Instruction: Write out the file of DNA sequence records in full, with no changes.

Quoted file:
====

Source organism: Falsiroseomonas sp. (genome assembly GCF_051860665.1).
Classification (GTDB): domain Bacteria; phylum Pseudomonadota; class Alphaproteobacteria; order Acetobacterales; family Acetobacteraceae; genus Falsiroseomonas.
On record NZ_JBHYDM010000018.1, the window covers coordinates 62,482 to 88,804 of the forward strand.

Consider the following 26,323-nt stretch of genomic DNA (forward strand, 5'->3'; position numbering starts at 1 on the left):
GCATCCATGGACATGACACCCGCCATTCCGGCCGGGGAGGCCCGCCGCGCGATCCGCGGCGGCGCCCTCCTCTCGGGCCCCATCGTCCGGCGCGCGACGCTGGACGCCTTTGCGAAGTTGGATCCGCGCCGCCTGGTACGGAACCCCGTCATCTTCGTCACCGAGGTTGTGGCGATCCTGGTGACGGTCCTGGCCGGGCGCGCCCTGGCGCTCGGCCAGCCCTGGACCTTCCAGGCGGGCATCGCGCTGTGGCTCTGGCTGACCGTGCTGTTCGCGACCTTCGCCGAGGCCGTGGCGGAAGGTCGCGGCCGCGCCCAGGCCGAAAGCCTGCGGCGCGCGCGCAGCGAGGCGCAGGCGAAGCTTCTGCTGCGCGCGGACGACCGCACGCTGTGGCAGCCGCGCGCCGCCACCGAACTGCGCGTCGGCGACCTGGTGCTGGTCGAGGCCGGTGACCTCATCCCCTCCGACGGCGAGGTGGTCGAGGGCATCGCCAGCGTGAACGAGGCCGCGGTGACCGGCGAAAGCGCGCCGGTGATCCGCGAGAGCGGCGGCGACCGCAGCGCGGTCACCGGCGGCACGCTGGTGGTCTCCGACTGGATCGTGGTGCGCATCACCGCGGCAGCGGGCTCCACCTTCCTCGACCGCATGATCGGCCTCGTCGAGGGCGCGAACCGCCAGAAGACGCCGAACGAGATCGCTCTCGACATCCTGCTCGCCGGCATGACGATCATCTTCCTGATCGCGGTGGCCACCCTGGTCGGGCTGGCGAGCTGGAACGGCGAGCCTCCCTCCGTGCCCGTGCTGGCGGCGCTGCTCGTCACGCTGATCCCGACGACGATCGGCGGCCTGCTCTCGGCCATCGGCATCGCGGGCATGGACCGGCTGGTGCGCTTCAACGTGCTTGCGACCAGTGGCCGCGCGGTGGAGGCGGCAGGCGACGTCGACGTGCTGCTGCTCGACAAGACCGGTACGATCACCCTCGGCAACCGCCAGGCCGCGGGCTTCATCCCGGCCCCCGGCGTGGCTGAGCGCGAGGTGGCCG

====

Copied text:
Source organism: Falsiroseomonas sp. (genome assembly GCF_051860665.1).
Classification (GTDB): domain Bacteria; phylum Pseudomonadota; class Alphaproteobacteria; order Acetobacterales; family Acetobacteraceae; genus Falsiroseomonas.
On record NZ_JBHYDM010000018.1, the window covers coordinates 62,482 to 88,804 of the forward strand.

Consider the following 26,323-nt stretch of genomic DNA (forward strand, 5'->3'; position numbering starts at 1 on the left):
GCATCCATGGACATGACACCCGCCATTCCGGCCGGGGAGGCCCGCCGCGCGATCCGCGGCGGCGCCCTCCTCTCGGGCCCCATCGTCCGGCGCGCGACGCTGGACGCCTTTGCGAAGTTGGATCCGCGCCGCCTGGTACGGAACCCCGTCATCTTCGTCACCGAGGTTGTGGCGATCCTGGTGACGGTCCTGGCCGGGCGCGCCCTGGCGCTCGGCCAGCCCTGGACCTTCCAGGCGGGCATCGCGCTGTGGCTCTGGCTGACCGTGCTGTTCGCGACCTTCGCCGAGGCCGTGGCGGAAGGTCGCGGCCGCGCCCAGGCCGAAAGCCTGCGGCGCGCGCGCAGCGAGGCGCAGGCGAAGCTTCTGCTGCGCGCGGACGACCGCACGCTGTGGCAGCCGCGCGCCGCCACCGAACTGCGCGTCGGCGACCTGGTGCTGGTCGAGGCCGGTGACCTCATCCCCTCCGACGGCGAGGTGGTCGAGGGCATCGCCAGCGTGAACGAGGCCGCGGTGACCGGCGAAAGCGCGCCGGTGATCCGCGAGAGCGGCGGCGACCGCAGCGCGGTCACCGGCGGCACGCTGGTGGTCTCCGACTGGATCGTGGTGCGCATCACCGCGGCAGCGGGCTCCACCTTCCTCGACCGCATGATCGGCCTCGTCGAGGGCGCGAACCGCCAGAAGACGCCGAACGAGATCGCTCTCGACATCCTGCTCGCCGGCATGACGATCATCTTCCTGATCGCGGTGGCCACCCTGGTCGGGCTGGCGAGCTGGAACGGCGAGCCTCCCTCCGTGCCCGTGCTGGCGGCGCTGCTCGTCACGCTGATCCCGACGACGATCGGCGGCCTGCTCTCGGCCATCGGCATCGCGGGCATGGACCGGCTGGTGCGCTTCAACGTGCTTGCGACCAGTGGCCGCGCGGTGGAGGCGGCAGGCGACGTCGACGTGCTGCTGCTCGACAAGACCGGTACGATCACCCTCGGCAACCGCCAGGCCGCGGGCTTCATCCCGGCCCCCGGCGTGGCTGAGCGCGAGGTGGCCG